(Host) Former Senate Democratic leader Peter Shumlin says he won’t be a candidate for governor this year. Burlington Mayor, Peter Clavelle, says he’s relieved by Shumlin’s decision because it means that Clavelle probably won’t face a bruising primary fight to win the Democratic nomination.
VPR’s Bob Kinzel reports.
(Kinzel) Shumlin’s decision not to seek the Democratic gubernatorial nomination was a closely guarded secret. In fact, most party leaders had no idea what Shumlin was going to do just before his announcement.
Speaking in the Senate chamber, Shumlin told reporters that this is not the year for him to re-enter politics, after serving in the Legislature for a decade. He lost the election for lieutenant governor in 2002 in a tight three-way race with Brian Dubie and Anthony Pollina. Since that time, Shumlin has been running his student travel business in Putney and he says his family likes having him around.
(Shumlin) “I’ve been serving the public and been in Montpelier, as you know, for all of their lives and being home with them has been an extraordinary thing and I’m not going to give it up.”
(Kinzel) Burlington Mayor Peter Clavelle now remains as the only announced Democratic candidate for governor. Clavelle says he’s pleased that he won’t face a tough primary against Shumlin.
(Clavelle) “Vermont has an unusual calendar, with the primary in September you only have seven weeks from the primary date to the date of the election and that is a challenge given that short period of time to bring folks together and to become an active participant in a coordinated campaign.”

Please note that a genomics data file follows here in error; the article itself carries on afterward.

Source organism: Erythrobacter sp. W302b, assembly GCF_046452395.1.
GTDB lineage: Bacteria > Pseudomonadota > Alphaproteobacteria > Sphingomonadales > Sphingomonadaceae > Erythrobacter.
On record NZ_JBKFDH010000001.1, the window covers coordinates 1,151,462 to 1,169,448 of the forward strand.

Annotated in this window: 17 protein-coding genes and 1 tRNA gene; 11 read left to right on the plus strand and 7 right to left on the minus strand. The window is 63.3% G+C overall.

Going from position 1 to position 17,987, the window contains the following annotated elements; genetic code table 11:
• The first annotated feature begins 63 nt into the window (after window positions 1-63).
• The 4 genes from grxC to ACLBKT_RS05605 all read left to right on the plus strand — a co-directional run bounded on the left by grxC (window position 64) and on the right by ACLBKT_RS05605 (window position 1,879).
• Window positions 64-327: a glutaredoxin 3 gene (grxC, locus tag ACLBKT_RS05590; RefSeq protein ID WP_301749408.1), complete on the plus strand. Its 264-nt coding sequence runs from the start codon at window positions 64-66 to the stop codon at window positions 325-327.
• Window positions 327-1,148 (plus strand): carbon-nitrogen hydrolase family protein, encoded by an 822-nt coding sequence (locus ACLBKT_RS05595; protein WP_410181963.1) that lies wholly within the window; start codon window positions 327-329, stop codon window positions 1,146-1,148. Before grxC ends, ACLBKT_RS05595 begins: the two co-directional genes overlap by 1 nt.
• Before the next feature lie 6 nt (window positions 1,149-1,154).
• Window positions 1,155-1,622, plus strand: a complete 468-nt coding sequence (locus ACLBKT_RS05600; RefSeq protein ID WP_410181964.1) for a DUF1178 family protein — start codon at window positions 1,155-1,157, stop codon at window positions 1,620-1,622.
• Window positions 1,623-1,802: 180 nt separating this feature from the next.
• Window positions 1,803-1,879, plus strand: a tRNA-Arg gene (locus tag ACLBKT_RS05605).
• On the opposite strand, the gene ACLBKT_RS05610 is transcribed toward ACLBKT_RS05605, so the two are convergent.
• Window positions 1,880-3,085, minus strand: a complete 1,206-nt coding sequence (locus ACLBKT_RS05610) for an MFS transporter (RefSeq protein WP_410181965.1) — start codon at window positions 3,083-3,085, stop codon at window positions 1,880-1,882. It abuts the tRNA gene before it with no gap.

(Kinzel) For the past few months Clavelle has been actively touring the state, meeting with local and county Democratic groups in an effort to ease concerns about his progressive background. Clavelle thinks this effort, for the most part, has been a success.
(Clavelle) “I think I’ve made substantial inroads. I think it’s become clear to folks that I have become a Democrat and I will work within the Democratic Party. That is not an issue, doesn’t seem to be an issue for most folks that I’m speaking with.”
(Kinzel) Another person who’s very pleased that the Democrats may not have a major primary is party chairman Scudder Parker. Parker says he dislikes primaries because it’s often difficult to bring the various factions of the party together in the brief period between the primary and the November election.
For Vermont Public Radio, I’m Bob Kinzel in Montpelier.